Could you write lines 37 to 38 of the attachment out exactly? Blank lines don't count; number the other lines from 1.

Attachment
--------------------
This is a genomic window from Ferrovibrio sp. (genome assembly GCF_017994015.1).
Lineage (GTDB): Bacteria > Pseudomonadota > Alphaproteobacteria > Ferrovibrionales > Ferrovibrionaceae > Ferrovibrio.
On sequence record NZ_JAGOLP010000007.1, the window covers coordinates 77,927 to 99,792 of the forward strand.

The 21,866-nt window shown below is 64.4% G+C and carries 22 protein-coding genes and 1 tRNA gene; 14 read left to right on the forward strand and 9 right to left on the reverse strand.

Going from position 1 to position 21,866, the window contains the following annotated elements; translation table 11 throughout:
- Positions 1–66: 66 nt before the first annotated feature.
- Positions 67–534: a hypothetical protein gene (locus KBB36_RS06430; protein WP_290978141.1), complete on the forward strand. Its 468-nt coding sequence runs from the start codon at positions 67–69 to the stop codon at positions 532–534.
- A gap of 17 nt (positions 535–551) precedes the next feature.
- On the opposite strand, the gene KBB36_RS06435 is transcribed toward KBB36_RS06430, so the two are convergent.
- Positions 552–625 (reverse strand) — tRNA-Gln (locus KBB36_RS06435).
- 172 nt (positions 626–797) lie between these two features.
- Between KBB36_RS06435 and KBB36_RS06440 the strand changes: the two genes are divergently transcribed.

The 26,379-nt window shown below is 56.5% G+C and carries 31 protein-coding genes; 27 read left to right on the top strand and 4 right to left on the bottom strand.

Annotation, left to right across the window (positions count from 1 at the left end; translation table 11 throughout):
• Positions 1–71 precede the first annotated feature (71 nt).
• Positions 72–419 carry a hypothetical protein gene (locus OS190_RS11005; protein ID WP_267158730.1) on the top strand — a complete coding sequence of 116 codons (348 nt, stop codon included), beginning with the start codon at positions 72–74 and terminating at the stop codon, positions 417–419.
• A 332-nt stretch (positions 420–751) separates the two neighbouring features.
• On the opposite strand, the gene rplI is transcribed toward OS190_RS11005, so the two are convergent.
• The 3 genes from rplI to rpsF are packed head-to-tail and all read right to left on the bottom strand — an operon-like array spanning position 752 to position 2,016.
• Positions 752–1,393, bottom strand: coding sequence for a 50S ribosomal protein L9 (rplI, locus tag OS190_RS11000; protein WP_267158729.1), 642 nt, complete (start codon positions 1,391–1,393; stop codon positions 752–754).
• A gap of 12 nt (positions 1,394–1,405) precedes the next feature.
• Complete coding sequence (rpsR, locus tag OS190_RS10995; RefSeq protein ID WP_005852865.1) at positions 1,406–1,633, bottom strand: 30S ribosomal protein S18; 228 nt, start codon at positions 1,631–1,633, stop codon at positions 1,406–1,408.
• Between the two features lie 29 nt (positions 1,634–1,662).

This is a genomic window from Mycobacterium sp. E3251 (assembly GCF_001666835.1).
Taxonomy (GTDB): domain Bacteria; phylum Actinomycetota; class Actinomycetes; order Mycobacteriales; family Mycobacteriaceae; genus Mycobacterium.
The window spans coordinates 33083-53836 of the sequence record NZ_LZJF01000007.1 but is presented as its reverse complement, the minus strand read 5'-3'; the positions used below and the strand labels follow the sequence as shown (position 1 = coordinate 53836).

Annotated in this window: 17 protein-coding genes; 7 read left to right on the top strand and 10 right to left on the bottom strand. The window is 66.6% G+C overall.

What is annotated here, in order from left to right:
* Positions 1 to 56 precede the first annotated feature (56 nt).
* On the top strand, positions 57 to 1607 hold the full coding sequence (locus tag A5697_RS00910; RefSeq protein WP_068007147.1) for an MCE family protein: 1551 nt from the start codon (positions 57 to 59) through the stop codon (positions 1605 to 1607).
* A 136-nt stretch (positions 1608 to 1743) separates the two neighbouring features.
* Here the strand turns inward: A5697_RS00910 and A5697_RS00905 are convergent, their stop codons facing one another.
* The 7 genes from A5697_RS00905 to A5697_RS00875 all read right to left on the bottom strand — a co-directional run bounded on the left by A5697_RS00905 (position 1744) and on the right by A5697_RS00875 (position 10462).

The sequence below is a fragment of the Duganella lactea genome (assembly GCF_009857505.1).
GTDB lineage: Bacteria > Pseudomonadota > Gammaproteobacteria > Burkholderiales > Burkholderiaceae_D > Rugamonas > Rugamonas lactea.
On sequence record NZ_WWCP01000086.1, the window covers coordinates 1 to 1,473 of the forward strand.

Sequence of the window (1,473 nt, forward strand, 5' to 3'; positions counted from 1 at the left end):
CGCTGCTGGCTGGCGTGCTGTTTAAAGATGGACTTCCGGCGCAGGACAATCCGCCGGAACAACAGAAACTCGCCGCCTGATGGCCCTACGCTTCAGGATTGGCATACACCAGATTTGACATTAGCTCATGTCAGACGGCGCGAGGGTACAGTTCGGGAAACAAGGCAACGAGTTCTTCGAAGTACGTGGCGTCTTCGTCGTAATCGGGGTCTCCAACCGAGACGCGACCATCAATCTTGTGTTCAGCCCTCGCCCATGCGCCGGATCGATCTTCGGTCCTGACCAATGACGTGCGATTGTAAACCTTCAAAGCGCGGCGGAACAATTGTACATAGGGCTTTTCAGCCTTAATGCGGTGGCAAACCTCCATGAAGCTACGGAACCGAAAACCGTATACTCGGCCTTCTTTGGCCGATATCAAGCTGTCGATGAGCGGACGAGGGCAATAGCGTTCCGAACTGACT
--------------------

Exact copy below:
Sequence of the window (1,473 nt, forward strand, 5' to 3'; positions counted from 1 at the left end):
CGCTGCTGGCTGGCGTGCTGTTTAAAGATGGACTTCCGGCGCAGGACAATCCGCCGGAACAACAGAAACTCGCCGCCTGATGGCCCTACGCTTCAGGATTGGCATACACCAGATTTGACATTAGCTCATGTCAGACGGCGCGAGGGTACAGTTCGGGAAACAAGGCAACGAGTTCTTCGAAGTACGTGGCGTCTTCGTCGTAATCGGGGTCTCCAACCGAGACGCGACCATCAATCTTGTGTTCAGCCCTCGCCCATGCGCCGGATCGATCTTCGGTCCTGACCAATGACGTGCGATTGTAAACCTTCAAAGCGCGGCGGAACAATTGTACATAGGGCTTTTCAGCCTTAATGCGGTGGCAAACCTCCATGAAGCTACGGAACCGAAAACCGTATACTCGGCCTTCTTTGGCCGATATCAAGCTGTCGATGAGCGGACGAGGGCAATAGCGTTCCGAACTGACT